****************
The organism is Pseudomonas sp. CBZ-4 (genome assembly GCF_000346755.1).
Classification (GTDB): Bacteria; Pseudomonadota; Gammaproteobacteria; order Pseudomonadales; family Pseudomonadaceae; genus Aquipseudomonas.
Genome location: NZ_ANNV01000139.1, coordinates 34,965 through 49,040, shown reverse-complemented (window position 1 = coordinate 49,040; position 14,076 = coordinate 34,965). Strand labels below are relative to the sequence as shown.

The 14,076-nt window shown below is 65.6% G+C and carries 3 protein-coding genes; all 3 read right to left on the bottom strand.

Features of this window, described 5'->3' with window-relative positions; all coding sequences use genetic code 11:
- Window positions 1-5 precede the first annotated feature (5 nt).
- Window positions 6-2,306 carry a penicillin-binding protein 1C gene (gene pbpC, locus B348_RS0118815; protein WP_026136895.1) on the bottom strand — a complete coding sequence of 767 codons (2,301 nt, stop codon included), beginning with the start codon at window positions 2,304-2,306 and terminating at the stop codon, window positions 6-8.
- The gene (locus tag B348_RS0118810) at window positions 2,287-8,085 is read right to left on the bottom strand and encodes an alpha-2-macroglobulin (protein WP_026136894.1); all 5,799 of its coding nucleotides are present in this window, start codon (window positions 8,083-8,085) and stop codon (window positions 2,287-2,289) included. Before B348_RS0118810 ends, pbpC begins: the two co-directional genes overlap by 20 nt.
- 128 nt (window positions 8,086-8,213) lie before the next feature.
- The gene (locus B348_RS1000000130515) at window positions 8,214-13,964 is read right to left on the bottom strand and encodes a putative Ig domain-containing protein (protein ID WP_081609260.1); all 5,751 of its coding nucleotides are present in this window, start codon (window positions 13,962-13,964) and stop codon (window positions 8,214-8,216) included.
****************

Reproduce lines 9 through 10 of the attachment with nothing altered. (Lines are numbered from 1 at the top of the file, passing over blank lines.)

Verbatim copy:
- 128 nt (window positions 8,086-8,213) lie before the next feature.
- The gene (locus B348_RS1000000130515) at window positions 8,214-13,964 is read right to left on the bottom strand and encodes a putative Ig domain-containing protein (protein ID WP_081609260.1); all 5,751 of its coding nucleotides are present in this window, start codon (window positions 13,962-13,964) and stop codon (window positions 8,214-8,216) included.